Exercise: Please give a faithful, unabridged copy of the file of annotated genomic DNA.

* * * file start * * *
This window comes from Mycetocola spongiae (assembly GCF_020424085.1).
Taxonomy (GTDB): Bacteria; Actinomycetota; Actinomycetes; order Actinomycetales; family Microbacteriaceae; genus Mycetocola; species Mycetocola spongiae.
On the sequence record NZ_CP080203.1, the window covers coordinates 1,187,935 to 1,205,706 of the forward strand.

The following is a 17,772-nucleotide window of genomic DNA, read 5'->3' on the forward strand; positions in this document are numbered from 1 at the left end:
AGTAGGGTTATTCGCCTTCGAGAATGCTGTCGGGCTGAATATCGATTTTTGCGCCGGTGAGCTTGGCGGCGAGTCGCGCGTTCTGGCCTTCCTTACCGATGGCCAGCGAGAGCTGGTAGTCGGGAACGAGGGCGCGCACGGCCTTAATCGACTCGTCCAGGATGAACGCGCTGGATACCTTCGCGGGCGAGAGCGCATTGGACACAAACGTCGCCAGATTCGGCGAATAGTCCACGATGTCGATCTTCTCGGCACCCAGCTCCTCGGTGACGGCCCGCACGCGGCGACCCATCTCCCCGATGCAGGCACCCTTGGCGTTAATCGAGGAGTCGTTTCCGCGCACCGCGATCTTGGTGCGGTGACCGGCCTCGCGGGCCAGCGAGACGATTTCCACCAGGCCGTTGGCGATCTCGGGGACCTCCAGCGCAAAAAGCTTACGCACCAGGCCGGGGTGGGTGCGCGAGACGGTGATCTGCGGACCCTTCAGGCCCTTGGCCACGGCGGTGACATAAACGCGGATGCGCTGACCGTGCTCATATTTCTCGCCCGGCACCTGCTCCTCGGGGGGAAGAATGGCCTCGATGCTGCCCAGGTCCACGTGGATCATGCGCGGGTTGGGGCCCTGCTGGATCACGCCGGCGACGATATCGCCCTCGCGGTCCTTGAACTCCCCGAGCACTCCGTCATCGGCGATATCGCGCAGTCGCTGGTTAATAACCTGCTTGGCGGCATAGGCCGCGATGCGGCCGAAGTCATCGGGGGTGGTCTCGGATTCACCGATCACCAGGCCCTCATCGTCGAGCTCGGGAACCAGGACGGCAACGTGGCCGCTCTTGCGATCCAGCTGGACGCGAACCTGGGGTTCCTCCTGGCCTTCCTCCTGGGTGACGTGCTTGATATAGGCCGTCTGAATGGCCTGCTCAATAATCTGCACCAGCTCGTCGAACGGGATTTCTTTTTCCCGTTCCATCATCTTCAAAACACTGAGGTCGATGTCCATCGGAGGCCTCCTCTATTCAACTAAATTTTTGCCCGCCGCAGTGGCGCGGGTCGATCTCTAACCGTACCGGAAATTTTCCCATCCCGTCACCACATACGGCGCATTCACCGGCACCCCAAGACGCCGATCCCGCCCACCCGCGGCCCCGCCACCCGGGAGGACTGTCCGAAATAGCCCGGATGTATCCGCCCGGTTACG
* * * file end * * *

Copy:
This window comes from Mycetocola spongiae (assembly GCF_020424085.1).
Taxonomy (GTDB): Bacteria; Actinomycetota; Actinomycetes; order Actinomycetales; family Microbacteriaceae; genus Mycetocola; species Mycetocola spongiae.
On the sequence record NZ_CP080203.1, the window covers coordinates 1,187,935 to 1,205,706 of the forward strand.

The following is a 17,772-nucleotide window of genomic DNA, read 5'->3' on the forward strand; positions in this document are numbered from 1 at the left end:
AGTAGGGTTATTCGCCTTCGAGAATGCTGTCGGGCTGAATATCGATTTTTGCGCCGGTGAGCTTGGCGGCGAGTCGCGCGTTCTGGCCTTCCTTACCGATGGCCAGCGAGAGCTGGTAGTCGGGAACGAGGGCGCGCACGGCCTTAATCGACTCGTCCAGGATGAACGCGCTGGATACCTTCGCGGGCGAGAGCGCATTGGACACAAACGTCGCCAGATTCGGCGAATAGTCCACGATGTCGATCTTCTCGGCACCCAGCTCCTCGGTGACGGCCCGCACGCGGCGACCCATCTCCCCGATGCAGGCACCCTTGGCGTTAATCGAGGAGTCGTTTCCGCGCACCGCGATCTTGGTGCGGTGACCGGCCTCGCGGGCCAGCGAGACGATTTCCACCAGGCCGTTGGCGATCTCGGGGACCTCCAGCGCAAAAAGCTTACGCACCAGGCCGGGGTGGGTGCGCGAGACGGTGATCTGCGGACCCTTCAGGCCCTTGGCCACGGCGGTGACATAAACGCGGATGCGCTGACCGTGCTCATATTTCTCGCCCGGCACCTGCTCCTCGGGGGGAAGAATGGCCTCGATGCTGCCCAGGTCCACGTGGATCATGCGCGGGTTGGGGCCCTGCTGGATCACGCCGGCGACGATATCGCCCTCGCGGTCCTTGAACTCCCCGAGCACTCCGTCATCGGCGATATCGCGCAGTCGCTGGTTAATAACCTGCTTGGCGGCATAGGCCGCGATGCGGCCGAAGTCATCGGGGGTGGTCTCGGATTCACCGATCACCAGGCCCTCATCGTCGAGCTCGGGAACCAGGACGGCAACGTGGCCGCTCTTGCGATCCAGCTGGACGCGAACCTGGGGTTCCTCCTGGCCTTCCTCCTGGGTGACGTGCTTGATATAGGCCGTCTGAATGGCCTGCTCAATAATCTGCACCAGCTCGTCGAACGGGATTTCTTTTTCCCGTTCCATCATCTTCAAAACACTGAGGTCGATGTCCATCGGAGGCCTCCTCTATTCAACTAAATTTTTGCCCGCCGCAGTGGCGCGGGTCGATCTCTAACCGTACCGGAAATTTTCCCATCCCGTCACCACATACGGCGCATTCACCGGCACCCCAAGACGCCGATCCCGCCCACCCGCGGCCCCGCCACCCGGGAGGACTGTCCGAAATAGCCCGGATGTATCCGCCCGGTTACG